Lou Reed by Anthony DeCurtis

Lou Reed

The essential biography of one of music's most influential icons: Lou ReedAs lead singer and songwriter for the Velvet Underground and a renowned solo artist, Lou Reed invented alternative rock. His music, at once a source of transcendent beauty and coruscating noise, violated all definitions of genre while speaking to millions of fans and inspiring generations of musicians.But while his iconic status may be fixed, the man himself was anything bu...

Details Lou Reed

TitleLou Reed
Release DateOct 10th, 2017
PublisherLittle, Brown and Company
GenreBiography, Music, Nonfiction, New York

Reviews Lou Reed

  • Laura
    From BBc Radio 4 - Book of the week:Born in Brooklyn in 1942, Lou Reed moved with his middle-class Jewish family to Long Island when he was a young boy. A rebellious teenager, he discovered R&B and rock and roll and began playing in bands early on. He also began experimenting with drugs and sex, leading his parents to take a drastic decision that Lou never forgave them for. At Syracuse University, he came under the influence of the poet Delmore S...
  • Tosh
    Overall Lou Reed had a sad life. One of the great American songwriters, he is also a guy that was angry. First of all, there's nothing better than The Velvet Underground. He may not have wanted to hear that, but having such perfection at a young age is a hard thing to jump over. On the other hand, there were brilliant solo Lou albums as well. His anger toward his father is puzzling, even though the family ok a series of shock treatments to solve ...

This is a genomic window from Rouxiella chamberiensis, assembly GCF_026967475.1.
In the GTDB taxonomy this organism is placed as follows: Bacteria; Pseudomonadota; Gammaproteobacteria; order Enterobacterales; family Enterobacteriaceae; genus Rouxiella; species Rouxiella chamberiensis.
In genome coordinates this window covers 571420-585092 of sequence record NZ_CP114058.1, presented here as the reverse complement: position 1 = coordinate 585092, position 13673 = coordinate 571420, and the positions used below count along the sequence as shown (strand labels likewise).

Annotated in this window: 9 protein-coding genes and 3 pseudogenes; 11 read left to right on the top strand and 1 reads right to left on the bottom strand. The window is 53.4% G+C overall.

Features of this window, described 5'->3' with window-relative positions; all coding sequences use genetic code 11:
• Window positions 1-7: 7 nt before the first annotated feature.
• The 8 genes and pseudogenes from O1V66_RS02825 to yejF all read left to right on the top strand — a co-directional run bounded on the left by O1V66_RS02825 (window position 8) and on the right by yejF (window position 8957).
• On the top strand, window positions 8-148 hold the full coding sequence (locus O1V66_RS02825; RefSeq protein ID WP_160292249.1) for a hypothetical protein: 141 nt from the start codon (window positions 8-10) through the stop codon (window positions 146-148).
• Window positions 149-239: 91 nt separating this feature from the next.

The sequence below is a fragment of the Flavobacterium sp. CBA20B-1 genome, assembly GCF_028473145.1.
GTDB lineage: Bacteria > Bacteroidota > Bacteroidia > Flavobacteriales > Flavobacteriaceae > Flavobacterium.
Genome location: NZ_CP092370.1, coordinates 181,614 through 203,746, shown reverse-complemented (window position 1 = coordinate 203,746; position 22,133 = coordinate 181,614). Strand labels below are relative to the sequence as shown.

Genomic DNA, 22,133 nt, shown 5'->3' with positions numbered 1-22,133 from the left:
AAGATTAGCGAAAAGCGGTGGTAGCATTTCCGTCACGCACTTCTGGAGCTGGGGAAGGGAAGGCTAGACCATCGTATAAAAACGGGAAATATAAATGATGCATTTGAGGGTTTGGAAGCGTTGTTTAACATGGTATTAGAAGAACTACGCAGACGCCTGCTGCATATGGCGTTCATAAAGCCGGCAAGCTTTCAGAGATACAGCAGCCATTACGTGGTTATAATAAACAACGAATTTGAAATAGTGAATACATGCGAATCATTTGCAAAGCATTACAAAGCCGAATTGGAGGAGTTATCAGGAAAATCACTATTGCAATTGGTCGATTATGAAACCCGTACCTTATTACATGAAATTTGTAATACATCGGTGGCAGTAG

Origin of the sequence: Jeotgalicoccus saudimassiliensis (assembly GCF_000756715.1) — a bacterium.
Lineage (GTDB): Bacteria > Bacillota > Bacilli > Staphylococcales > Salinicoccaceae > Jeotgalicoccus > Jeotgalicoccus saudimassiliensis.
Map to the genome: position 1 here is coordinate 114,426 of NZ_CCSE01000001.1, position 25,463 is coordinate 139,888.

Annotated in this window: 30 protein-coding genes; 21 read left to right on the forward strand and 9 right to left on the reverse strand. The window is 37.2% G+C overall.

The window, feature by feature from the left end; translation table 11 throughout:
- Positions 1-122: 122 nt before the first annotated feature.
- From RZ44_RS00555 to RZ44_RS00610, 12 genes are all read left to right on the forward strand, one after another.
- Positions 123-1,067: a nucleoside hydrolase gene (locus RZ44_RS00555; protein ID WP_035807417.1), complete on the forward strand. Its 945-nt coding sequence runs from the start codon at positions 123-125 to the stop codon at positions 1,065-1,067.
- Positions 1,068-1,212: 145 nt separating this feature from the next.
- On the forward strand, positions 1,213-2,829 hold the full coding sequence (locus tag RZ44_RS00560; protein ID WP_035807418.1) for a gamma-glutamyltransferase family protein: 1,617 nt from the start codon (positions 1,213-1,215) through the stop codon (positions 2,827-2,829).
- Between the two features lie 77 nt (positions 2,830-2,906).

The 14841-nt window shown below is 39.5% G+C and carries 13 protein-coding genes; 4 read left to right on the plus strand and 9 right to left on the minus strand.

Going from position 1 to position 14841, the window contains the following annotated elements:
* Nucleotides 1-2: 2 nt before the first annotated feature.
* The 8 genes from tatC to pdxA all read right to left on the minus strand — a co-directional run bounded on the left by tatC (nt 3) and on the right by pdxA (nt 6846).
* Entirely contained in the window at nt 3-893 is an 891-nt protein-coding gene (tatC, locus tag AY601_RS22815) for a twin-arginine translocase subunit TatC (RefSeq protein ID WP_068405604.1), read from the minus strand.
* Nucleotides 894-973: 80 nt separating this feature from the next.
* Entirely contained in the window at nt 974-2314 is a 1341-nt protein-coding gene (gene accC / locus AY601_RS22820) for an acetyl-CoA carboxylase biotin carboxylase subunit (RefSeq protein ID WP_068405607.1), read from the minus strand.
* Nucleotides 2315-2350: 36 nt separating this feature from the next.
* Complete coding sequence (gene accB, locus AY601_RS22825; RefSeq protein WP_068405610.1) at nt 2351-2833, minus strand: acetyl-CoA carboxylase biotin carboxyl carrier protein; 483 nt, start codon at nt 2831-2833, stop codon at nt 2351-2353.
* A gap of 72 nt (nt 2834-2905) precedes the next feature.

• Phil Overeem
    I went into this hesitantly, after having read two other Reed bios and never having been knocked out by DeCurtis' work. But clearly it was a labor of love: while never flinching in looking at the subject with cold, clear eyes, the author makes a surprisingly fresh case for the humanity inherent in Reed's life and work. It takes DeCurtis a bit to get rolling; the early life / Velvets section is mostly what we already knew. But beginning with Reed'...
  • Joseph
    Workmanlike and comprehensive, but relies overmuch on deep readings of Reed's lyrics for long stretches.
  • Matthew
    4.5 stars.Like so many others, my introduction to Lou Reed came at an early, impressionable age. I was barely a teenager, obsessed with the classic rock stalwarts that dominated my father’s own music collection - The Doors, Hendrix, Dylan, to name a few. It was also around this time Oliver Stone directed a horribly bloated biopic about Jim Morrison and the Doors, yielding in nothing more than a wasted (literally) performance from Val Kilmer and...
  • TJ